IBM has announced its widely unexpected intention to acquire Red Hat. For me and others I’ve spoken to, this is a stunning event that represents more than the $34B bet that IBM just placed on cloud and open source. But don’t take that perception on my word alone. IBM CEO Ginni Rometty used these words on the financial analyst call the morning after the announcement:
“This is a game changer.”
“It’s about resetting the cloud landscape.”
“We will be the number 1 leader in hybrid cloud.”
“We have been building our business for this moment.”
“It will lift all of IBM.”
Lou Gerstner’s outsider perception of IBM was of a company that, early on, had built its business selling computing as a product as opposed to computers but along the way had lost that core vision. His contribution was IBM’s hugely successful global services business that, once again, sold computing to the enterprise.
When CEO Rometty says that IBM has been building its business for the moment when it acquires a premier open source software company that will lift all of IBM, one could rightfully conclude that she has a new vision for the company’s future. But will paying the equivalent of 1/5th of IBM’s valuation on Red Hat’s leadership in Linux, containers and open source application development software lay the foundation for another IBM transformation?
The IBM acquisition of Red Hat can be compared to EMC/VMware. EMC bought VMware for a song (about $350M) because it saw the huge potential in x86 infrastructure virtualization better than anyone else at the time, including IBM who invented the concept of virtualization on its mainframes. Container virtualization is now preferred by cloud-native application developers over VMware VMs for simplicity, portability and lower cost. Containers are more favored for cloud-native application development and Red Hat is at the vanguard of the enterprise containerization movement with OpenShift (containers plus Kubernetes). Red Hat OpenShift is now the premier enterprise container platform and IBM owns it. However, OpenShift is deeply rooted in open source and that could present problems.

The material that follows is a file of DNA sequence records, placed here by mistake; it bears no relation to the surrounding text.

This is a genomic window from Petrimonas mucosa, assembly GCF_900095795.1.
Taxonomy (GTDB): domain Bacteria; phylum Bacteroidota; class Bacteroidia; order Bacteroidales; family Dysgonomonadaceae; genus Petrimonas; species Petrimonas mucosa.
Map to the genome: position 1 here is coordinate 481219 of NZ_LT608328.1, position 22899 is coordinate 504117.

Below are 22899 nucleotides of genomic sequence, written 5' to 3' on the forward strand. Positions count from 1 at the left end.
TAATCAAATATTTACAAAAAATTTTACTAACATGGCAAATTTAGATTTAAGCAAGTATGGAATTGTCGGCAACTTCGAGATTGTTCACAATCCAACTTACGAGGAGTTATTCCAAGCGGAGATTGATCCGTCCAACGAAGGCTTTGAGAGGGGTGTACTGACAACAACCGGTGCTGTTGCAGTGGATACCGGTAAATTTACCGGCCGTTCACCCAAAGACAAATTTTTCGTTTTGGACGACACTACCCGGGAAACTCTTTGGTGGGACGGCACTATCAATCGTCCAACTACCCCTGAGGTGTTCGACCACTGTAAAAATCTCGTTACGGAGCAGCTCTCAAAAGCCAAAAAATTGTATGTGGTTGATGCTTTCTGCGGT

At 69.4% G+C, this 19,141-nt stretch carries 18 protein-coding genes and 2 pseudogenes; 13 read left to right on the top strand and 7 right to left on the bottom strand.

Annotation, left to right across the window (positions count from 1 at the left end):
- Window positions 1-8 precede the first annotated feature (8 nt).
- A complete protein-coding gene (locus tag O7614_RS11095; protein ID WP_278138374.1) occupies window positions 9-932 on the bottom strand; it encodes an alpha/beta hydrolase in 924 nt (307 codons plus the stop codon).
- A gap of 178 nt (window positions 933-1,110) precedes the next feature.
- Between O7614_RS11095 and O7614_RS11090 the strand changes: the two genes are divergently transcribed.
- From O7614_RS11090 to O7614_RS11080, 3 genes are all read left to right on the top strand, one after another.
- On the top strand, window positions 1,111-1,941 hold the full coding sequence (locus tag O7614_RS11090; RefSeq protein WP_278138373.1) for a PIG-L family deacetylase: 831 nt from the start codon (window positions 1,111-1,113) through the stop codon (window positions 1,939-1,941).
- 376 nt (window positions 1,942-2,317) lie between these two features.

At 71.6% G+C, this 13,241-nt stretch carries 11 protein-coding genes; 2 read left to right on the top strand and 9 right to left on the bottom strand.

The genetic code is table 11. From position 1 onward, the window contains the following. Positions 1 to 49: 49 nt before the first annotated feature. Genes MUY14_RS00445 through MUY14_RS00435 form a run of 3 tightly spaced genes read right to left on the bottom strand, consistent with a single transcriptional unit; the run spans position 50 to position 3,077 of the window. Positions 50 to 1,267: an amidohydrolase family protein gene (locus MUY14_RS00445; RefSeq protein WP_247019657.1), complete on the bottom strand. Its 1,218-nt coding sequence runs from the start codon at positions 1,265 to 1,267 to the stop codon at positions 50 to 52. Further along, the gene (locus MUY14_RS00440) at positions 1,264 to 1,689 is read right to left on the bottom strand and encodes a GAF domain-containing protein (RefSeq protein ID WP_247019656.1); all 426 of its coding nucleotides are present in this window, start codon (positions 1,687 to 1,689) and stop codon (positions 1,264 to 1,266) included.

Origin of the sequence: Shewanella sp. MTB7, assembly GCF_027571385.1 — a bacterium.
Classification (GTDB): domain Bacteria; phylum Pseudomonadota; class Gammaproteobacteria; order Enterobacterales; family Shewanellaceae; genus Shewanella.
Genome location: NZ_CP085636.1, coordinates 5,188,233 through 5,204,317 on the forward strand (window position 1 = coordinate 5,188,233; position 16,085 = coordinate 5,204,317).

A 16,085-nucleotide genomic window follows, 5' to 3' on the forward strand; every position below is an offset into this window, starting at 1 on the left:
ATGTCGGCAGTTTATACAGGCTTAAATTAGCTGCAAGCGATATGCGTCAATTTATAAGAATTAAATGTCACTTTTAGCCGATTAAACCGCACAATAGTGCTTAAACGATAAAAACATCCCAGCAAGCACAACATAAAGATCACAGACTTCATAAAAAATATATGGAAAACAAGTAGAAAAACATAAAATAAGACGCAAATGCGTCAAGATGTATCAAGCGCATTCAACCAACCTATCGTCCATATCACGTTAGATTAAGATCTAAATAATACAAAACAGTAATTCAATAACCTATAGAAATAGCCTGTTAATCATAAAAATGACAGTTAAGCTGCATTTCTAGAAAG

Open Source is a way to develop technology without building-in proprietary limitations. But it is also a business proposition—a way to present and consume technology without proprietary limitations. IBM historically embraced open computing technologies. It played a significant role in making Linux an enterprise standard operating system. And it continues active participation in a number of open source communities. However, the open source movement was also founded on the hope of freeing computing from the hegemony of large, dominant vendors with proprietary business practices. Red Hat’s customers and business partners are equally cognizant of that aspect of open source and will look to see if IBM will uphold what Red Hat has called the open source way—delivering products and services using an open and collaborative business model.
Ginni Rometty called the Red Hat acquisition “an inflection point.” I agree. In fact, I see this acquisition as a watershed moment in enterprise computing history. The same IBM that invented the glass house now pays a fifth of its value for a company that owes its origins to open source revolutionaries. It does so in order to further transform itself in the direction that enterprise IT is now moving. And $34B says that IBM must be reasonably sure Red Hat will get them there.
But what does this acquisition say about Red Hat and open source in general? With a strong positions in the ascendency of containers, cloud computing and cloud-native developers, Red Hat executives ultimately decided that IBM’s offering price was worth more than the opportunity before them.